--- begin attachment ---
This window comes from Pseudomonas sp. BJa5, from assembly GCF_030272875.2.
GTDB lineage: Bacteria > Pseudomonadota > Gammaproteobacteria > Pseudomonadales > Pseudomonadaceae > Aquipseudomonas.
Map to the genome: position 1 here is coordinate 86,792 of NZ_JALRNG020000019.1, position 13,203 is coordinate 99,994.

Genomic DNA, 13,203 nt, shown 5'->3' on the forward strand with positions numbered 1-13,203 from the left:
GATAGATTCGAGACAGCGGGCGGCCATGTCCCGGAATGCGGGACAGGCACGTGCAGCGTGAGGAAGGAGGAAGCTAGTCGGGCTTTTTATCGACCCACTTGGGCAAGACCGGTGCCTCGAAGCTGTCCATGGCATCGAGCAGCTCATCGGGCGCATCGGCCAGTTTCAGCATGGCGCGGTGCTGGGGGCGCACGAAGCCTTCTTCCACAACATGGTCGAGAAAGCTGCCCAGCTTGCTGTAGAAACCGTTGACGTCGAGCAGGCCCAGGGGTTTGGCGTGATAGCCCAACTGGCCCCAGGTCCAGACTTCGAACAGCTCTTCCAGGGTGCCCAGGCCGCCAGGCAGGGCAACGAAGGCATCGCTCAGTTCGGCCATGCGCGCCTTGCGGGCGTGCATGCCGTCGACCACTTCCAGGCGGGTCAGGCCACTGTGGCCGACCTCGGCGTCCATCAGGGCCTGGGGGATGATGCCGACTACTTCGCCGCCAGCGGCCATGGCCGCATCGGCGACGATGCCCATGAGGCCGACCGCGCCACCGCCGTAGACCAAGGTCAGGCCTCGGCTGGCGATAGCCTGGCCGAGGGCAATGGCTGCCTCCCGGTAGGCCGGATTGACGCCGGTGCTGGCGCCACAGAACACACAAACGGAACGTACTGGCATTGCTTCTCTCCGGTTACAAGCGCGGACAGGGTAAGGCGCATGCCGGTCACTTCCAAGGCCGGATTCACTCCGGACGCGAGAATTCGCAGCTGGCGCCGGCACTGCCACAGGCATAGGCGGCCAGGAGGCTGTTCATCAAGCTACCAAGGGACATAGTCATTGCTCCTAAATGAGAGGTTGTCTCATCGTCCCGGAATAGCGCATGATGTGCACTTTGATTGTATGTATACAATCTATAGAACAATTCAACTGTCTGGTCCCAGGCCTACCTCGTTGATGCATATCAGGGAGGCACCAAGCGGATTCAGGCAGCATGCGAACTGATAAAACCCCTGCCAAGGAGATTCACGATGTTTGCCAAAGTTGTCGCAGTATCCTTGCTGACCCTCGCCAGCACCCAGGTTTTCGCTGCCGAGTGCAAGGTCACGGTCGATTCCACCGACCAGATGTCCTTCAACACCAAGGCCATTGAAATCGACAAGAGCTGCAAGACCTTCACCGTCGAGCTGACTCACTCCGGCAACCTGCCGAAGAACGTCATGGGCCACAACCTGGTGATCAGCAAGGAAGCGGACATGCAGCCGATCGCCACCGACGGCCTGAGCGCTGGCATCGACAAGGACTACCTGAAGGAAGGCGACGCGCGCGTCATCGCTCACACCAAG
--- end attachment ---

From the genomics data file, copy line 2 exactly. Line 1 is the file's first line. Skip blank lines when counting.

GTDB lineage: Bacteria > Pseudomonadota > Gammaproteobacteria > Pseudomonadales > Pseudomonadaceae > Aquipseudomonas.